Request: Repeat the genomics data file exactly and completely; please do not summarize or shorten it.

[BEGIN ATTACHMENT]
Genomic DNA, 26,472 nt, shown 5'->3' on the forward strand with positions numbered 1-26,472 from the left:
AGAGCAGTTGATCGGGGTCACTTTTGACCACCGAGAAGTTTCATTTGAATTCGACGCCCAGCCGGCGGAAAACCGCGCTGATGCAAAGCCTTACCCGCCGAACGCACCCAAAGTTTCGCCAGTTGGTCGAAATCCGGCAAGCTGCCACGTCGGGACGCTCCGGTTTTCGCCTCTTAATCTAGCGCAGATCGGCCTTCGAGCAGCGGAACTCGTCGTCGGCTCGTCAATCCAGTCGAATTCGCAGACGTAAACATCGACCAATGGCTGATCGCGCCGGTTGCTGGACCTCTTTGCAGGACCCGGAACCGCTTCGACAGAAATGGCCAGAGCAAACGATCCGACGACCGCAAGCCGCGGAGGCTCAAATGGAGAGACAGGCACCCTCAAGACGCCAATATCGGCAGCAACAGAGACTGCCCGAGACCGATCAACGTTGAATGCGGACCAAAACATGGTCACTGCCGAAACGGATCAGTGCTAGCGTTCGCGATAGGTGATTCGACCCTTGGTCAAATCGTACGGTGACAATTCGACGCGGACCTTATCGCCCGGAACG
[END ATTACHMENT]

Genomic DNA, 26,472 nt, shown 5'->3' on the forward strand with positions numbered 1-26,472 from the left:
AGAGCAGTTGATCGGGGTCACTTTTGACCACCGAGAAGTTTCATTTGAATTCGACGCCCAGCCGGCGGAAAACCGCGCTGATGCAAAGCCTTACCCGCCGAACGCACCCAAAGTTTCGCCAGTTGGTCGAAATCCGGCAAGCTGCCACGTCGGGACGCTCCGGTTTTCGCCTCTTAATCTAGCGCAGATCGGCCTTCGAGCAGCGGAACTCGTCGTCGGCTCGTCAATCCAGTCGAATTCGCAGACGTAAACATCGACCAATGGCTGATCGCGCCGGTTGCTGGACCTCTTTGCAGGACCCGGAACCGCTTCGACAGAAATGGCCAGAGCAAACGATCCGACGACCGCAAGCCGCGGAGGCTCAAATGGAGAGACAGGCACCCTCAAGACGCCAATATCGGCAGCAACAGAGACTGCCCGAGACCGATCAACGTTGAATGCGGACCAAAACATGGTCACTGCCGAAACGGATCAGTGCTAGCGTTCGCGATAGGTGATTCGACCCTTGGTCAAATCGTACGGTGACAATTCGACGCGGACCTTATCGCCCGGAACG